Making The Most Of Free Throws
AMES, Iowa – When it comes to free throws, well, they are free. That doesn’t mean they are a sure thing. Far from it, in fact. The 342 women’s basketball teams not named Iowa State shot just 68.4 percent percent from the line this season.
The 2012-13 Iowa State women’s basketball team was an anomaly.
This group of Cyclones could shoot it, hitting at an NCAA high clip of 80.5 percent. Entering this season, just 12 Division I teams had shot over 80 percent from the line in a season with Utah State (80.1) joining the Cyclones above that mark this season.
The 80.5 percent shooting also led all men’s teams. So of 688 NCAA Division I teams, nobody shot it better from the charity stripe than the Cyclones.
Much of the success can be attributed to hard work and embracing the process according to head coach Bill Fennelly.
“The free-throw percentage of our team this season is truly an amazing accomplishment,” Fennelly said. “To be one of only 14 teams ever and the first Big 12 team to shoot over 80 percent is a tribute to the hard work of our players.”
Iowa State, which broke the previous Big 12 record of 79 percent set by Missouri in 2007, had six players shoot at least 80 percent. Junior Hallie Christofferson led the way and was second in the Big 12 shooting 86.2 percent. Christofferson had consecutive free throws made streaks of 22 and 26 this season.
She was hardly the only Cyclone to have success at the line as four of Iowa State’s top six in minutes shot over 80 percent. Chelsea Poppens was fourth in the Big 12 shooting 83.7 percent and Nikki Moody also ranked among the Big 12’s top-10 players at 80.7 percent.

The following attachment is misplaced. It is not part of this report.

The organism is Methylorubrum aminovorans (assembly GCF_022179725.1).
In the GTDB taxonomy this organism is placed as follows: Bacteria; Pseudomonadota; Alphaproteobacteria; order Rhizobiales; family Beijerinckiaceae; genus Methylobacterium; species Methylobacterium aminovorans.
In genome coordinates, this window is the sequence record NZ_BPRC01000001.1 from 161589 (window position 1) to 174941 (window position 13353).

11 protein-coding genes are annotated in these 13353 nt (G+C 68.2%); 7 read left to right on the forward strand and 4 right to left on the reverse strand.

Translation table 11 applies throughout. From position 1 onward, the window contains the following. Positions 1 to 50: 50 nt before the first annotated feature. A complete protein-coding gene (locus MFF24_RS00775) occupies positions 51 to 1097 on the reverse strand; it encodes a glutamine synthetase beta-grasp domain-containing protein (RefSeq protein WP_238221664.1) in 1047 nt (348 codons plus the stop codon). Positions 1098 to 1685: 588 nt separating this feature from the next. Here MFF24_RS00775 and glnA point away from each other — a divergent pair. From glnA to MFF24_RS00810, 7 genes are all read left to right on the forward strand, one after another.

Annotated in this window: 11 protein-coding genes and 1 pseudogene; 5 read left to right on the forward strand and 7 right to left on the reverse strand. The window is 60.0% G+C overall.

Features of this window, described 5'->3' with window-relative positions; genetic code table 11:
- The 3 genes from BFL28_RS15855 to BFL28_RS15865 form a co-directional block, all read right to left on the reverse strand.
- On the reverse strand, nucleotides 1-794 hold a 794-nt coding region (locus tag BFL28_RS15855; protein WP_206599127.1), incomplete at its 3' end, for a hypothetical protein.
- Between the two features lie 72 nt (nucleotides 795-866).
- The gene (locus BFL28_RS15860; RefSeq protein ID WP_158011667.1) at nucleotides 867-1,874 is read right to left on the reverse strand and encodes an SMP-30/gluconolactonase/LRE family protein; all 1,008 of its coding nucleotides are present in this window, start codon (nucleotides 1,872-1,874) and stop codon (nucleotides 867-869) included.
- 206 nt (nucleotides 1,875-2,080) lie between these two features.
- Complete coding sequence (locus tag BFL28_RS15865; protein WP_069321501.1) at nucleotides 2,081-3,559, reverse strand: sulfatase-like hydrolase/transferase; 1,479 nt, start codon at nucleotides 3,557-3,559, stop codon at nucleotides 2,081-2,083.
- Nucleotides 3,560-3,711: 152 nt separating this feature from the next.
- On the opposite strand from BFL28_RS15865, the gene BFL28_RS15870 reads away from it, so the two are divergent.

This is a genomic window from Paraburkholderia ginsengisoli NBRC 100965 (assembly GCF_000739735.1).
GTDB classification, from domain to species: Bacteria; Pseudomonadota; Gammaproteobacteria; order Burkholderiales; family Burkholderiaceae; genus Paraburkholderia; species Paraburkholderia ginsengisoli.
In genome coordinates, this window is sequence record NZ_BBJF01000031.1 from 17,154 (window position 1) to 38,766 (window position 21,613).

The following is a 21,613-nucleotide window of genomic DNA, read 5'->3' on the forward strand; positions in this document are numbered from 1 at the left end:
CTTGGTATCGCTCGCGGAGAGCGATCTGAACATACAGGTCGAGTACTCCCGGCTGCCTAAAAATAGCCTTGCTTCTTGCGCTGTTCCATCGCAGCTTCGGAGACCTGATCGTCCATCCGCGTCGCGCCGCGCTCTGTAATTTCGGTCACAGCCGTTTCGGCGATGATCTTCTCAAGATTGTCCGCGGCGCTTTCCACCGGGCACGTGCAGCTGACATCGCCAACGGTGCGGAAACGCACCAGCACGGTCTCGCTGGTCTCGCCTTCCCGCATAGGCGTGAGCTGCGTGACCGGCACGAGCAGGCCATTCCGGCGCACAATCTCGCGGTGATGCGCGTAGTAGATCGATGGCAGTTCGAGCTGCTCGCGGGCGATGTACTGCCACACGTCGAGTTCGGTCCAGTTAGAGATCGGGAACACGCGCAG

No player is a testament as to where hard work can get you like Poppens.
The Aplington, Iowa native struggled mightily at the line as a freshman, hitting on just 62.7 percent of her attempts. Through her career, the percentage rose steadily to 65.4 percent as a sophomore and 71.3 percent as a junior. This season, she became a player that you hoped the opposing teams would foul as she was nearly automatic.
“Pop is a great example of the effort that our team put into becoming a great free-throw shooting team,” Fennelly said. “To be able to raise your percentage by over 20 percent from the time she got on campus is very impressive.”
Perhaps most impressive was that when the Cyclones really had to make free throws, they did just that. In the last five minutes of games, the Cyclones hit at an 82.8 percent clip. Christofferson and Moody shot 90.9 and 91.2 percent during that stretch and as a group ISU’s top six shot 83.9 percent.
Making free throws down the stretch is a big deal in a league in which games are often times decided in the closing moments.
“We shot a ton of free throws in practice and our players embraced the concept that it would be a key to us winning close games all year long and that was certainly the case,” Fennelly said.
That is evident when looking at the fact that Iowa State’s opponents shot just 65.9 percent from the line. The Cyclones sank 4.7 more free throws per game than the opposition.
It is a shot that elicits groans from the crowd when it bounds off the rim and causes angst for coaches around the country.
Fortunately for those that followed the Cyclones, this team was among the most consistent ever to play the game when it came to making those free throws.
2012-13 Top Five NCAA Division I Women’s Basketball
1. Iowa State .805
2. Utah State .801
3. Notre Dame .798
4. IPFW .794
5. Marist .791
Top Five ISU Single-Season FT%
1. .805 (2012-13)
2. .758 (2003-04)
3. .750 (2004-05)
4. .744 (2006-07)
5. .740 (2000-01)
Top Five Big 12 Single-Season FT%
1. .805 Iowa State (2013)
2. .790 Missouri (2007)
3. .774 Colorado (2001)
4. .772 Oklahoma State (2013)
5. .769 Oklahoma (2011)